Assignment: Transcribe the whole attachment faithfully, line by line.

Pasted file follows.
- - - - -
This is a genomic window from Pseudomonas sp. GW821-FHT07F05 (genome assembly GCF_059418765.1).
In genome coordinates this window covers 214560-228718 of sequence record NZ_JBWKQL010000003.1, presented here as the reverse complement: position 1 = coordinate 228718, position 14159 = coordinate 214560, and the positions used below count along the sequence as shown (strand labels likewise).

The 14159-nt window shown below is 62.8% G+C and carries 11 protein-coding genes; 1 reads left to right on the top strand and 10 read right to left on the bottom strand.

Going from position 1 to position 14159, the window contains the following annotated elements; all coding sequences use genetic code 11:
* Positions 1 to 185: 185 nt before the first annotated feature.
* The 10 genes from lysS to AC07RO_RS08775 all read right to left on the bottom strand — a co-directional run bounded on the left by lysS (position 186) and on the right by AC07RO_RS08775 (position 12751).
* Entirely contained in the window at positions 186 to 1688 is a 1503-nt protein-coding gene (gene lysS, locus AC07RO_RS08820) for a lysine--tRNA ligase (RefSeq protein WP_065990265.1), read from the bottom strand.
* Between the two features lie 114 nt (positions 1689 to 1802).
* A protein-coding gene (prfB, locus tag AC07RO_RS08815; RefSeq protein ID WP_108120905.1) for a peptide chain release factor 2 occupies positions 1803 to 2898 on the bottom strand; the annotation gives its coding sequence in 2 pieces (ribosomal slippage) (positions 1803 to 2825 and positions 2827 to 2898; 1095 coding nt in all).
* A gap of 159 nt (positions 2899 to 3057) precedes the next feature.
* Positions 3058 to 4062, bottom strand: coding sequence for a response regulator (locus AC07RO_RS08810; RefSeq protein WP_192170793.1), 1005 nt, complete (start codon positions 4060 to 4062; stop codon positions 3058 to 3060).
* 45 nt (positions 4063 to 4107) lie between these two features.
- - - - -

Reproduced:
This is a genomic window from Pseudomonas sp. GW821-FHT07F05 (genome assembly GCF_059418765.1).
In genome coordinates this window covers 214560-228718 of sequence record NZ_JBWKQL010000003.1, presented here as the reverse complement: position 1 = coordinate 228718, position 14159 = coordinate 214560, and the positions used below count along the sequence as shown (strand labels likewise).

The 14159-nt window shown below is 62.8% G+C and carries 11 protein-coding genes; 1 reads left to right on the top strand and 10 read right to left on the bottom strand.

Going from position 1 to position 14159, the window contains the following annotated elements; all coding sequences use genetic code 11:
* Positions 1 to 185: 185 nt before the first annotated feature.
* The 10 genes from lysS to AC07RO_RS08775 all read right to left on the bottom strand — a co-directional run bounded on the left by lysS (position 186) and on the right by AC07RO_RS08775 (position 12751).
* Entirely contained in the window at positions 186 to 1688 is a 1503-nt protein-coding gene (gene lysS, locus AC07RO_RS08820) for a lysine--tRNA ligase (RefSeq protein WP_065990265.1), read from the bottom strand.
* Between the two features lie 114 nt (positions 1689 to 1802).
* A protein-coding gene (prfB, locus tag AC07RO_RS08815; RefSeq protein ID WP_108120905.1) for a peptide chain release factor 2 occupies positions 1803 to 2898 on the bottom strand; the annotation gives its coding sequence in 2 pieces (ribosomal slippage) (positions 1803 to 2825 and positions 2827 to 2898; 1095 coding nt in all).
* A gap of 159 nt (positions 2899 to 3057) precedes the next feature.
* Positions 3058 to 4062, bottom strand: coding sequence for a response regulator (locus AC07RO_RS08810; RefSeq protein WP_192170793.1), 1005 nt, complete (start codon positions 4060 to 4062; stop codon positions 3058 to 3060).
* 45 nt (positions 4063 to 4107) lie between these two features.